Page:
Stickley / Jeff Jewitt Arts and Crafts Finish

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Blog entry by pintodeluxe posted 04-15-2013 01:24 AM 40877 reads 32 times favorited 14 comments Add to Favorites Watch

I wanted to recreate this Jeff Jewitt finish from Fine Woodworking #157, however the article didn’t list which formula was used. I consulted with Jeff, and it was Transtint Brown Mohogany dye, followed by McCloskeys Walnut stain. McClosky no longer makes stain, but sold to Valspar / Cabot.

So I set out to make a sample board to achieve the rich, dark color I was after.

The top colors are stain only, the middle colors are dye first then stain, and the bottom color is dye only. Transtint Brown Mohogany dye was used for all samples, per the original Jewitt recipe. The brown dye does pop the grain, but not in the “day-glow” fashion that a yellow dye will. For some projects I want to accentuate the grain, but I don’t want it to look neon. Topcoat is lacquer.

The stains used from left to right are Minwax Dark Walnut, Varathane Dark Walnut, Old Masters Dark Walnut…

... And Cabot Dark Walnut, and a 50/50 mix of General Finishes Antique Walnut and Java.

- Three more samples, all dyed first. Top board dye + shellac topcoat (all other sample boards are topcoated with lacquer). Middle board dye left, dye + Rodda #19 right. Bottom board dye left, dye+ General finishes Antique Walnut right.

Transtint Brown Mohogany Dye mixed 1 oz / 1 Quart distilled water.

I also did a matching sample board on red oak. Results were very similar, but the figure was less pronounced.

These samples are stain only, then topcoated with lacquer. They are nice, but not quite as rich as the dyed samples. The figure is much more subtle without the dye.


The original sample is on white oak. From darkest to lightest color… General finishes mix darkest, then Minwax, Varathane, Cabot, with Old Masters the lightest color. The pre-application of dye yielded a warmer, richer, and darker color. Very pleasing to the eye, and it does really accentuate the figure. I decided on the Varathane because we are matching some existing furniture. The General Finishes Antique Walnut looks instantly aged, and would be a good choice as well.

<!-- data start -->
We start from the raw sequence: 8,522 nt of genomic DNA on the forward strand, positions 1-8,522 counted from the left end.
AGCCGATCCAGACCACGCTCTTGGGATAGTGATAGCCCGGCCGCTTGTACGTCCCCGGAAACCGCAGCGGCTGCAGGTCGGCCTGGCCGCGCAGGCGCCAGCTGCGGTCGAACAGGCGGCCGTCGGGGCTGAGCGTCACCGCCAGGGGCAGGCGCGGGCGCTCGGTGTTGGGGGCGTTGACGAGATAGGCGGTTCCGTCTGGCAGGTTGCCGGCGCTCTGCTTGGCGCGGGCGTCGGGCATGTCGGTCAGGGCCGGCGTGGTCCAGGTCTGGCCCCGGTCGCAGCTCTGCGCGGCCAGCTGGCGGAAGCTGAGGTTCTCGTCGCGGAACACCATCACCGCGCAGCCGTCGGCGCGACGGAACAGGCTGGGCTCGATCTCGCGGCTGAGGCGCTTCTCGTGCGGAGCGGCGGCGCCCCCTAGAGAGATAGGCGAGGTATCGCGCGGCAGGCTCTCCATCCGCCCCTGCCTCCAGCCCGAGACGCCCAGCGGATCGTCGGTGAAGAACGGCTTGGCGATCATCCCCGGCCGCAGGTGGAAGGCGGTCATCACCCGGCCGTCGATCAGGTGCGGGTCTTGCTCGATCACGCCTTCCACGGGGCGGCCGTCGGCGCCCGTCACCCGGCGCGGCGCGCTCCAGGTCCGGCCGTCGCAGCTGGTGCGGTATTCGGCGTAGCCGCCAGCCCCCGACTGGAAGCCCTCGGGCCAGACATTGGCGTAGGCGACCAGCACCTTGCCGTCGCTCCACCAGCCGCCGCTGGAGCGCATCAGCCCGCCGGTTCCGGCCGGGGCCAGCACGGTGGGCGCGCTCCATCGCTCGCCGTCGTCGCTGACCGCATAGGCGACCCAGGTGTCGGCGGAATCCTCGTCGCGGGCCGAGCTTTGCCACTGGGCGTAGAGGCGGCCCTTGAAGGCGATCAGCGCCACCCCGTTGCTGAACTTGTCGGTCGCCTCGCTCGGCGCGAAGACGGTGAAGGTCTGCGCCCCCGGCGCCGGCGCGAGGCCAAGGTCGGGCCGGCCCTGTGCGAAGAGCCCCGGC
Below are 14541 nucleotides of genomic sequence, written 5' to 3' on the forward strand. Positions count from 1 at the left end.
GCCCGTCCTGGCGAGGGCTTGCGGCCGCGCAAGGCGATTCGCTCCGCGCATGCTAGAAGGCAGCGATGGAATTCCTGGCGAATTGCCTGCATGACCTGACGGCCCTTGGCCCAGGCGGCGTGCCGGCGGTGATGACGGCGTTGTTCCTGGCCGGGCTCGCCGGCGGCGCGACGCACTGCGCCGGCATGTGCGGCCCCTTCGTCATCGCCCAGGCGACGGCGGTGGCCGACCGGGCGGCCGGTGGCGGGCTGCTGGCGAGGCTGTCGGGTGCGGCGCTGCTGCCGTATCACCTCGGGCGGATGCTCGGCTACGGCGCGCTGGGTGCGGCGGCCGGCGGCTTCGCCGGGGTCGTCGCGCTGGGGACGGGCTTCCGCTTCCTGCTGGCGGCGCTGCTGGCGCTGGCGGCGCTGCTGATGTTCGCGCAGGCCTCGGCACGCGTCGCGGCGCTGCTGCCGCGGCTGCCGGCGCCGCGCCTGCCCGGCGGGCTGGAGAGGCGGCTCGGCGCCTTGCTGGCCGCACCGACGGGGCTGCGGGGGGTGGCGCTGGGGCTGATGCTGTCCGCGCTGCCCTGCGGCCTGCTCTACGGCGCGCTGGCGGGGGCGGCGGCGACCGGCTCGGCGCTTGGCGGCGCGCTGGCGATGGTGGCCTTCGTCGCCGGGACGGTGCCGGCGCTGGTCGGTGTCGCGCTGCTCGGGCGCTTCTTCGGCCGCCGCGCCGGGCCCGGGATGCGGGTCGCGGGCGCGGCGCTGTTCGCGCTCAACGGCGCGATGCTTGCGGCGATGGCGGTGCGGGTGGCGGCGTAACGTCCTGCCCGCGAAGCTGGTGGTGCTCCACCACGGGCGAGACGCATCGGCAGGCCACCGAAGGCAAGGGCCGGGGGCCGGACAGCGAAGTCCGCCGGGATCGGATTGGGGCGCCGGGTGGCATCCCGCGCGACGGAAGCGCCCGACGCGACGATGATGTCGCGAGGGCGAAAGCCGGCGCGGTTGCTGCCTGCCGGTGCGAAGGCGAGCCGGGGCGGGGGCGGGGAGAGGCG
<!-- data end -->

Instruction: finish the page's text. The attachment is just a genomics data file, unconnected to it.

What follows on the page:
Speaking of white oak, check out the stack of quartersawn white oak I got on Saturday. Air dried for three years. 5/4 and 8/4 thickness. 350 b.f. for $125.


I think I am going to need more stain.

-- Willie, Washington "If You Choose Not To Decide, You Still Have Made a Choice" - Rush

14 comments so far

View groovy_man_6's profile


148 posts in 4460 days

#1 posted 04-15-2013 01:59 AM

Fan freaking tastic!!! Thanks so much for taking the time to share your careful finishing experimentation.

I really enjoyed reading this post, as it very much made clear how to get that rich arts and crafts coloring

Funny enough I’ve been using the trans tint dyes coupled with stain for quite some time with great results. I originally started using it as a way to get maple to stain very darkly…worked like a charm. I typically use a four part finishing process, starting with the trans tint dye, followed by an oil based stain, and then either boiled linseed oil or tung oil, and finally polyurethane. I find that add the oil step really accentuates the grain.

Love your work BTW!

View Bigrock's profile


292 posts in 4423 days

#2 posted 04-15-2013 02:08 AM

You are one lucky guy. I sure wish I could run up on a deal like that.
Good luck on Finishing. I think it is very hard to get the color you want all the time. I think it is partly the wood, the weather, the air pressure, the dyes, the shop conditions and the finishes and they keep changing the formulas.
Have Fun

View BigRedKnothead's profile


8594 posts in 3443 days

#3 posted 04-15-2013 02:18 AM

Where in the world did you get all that oak for that price??

Thanks for sharing buddy. I’ve also gone to some crazy lengths to get the A&C finish I wanted. Once I made a huge sample board with all sorts of dye and stain combos. In the end, the one the wife and clients like best….the stinkin easiest one: watco dark walnut danish oil followed by wipe-on poly.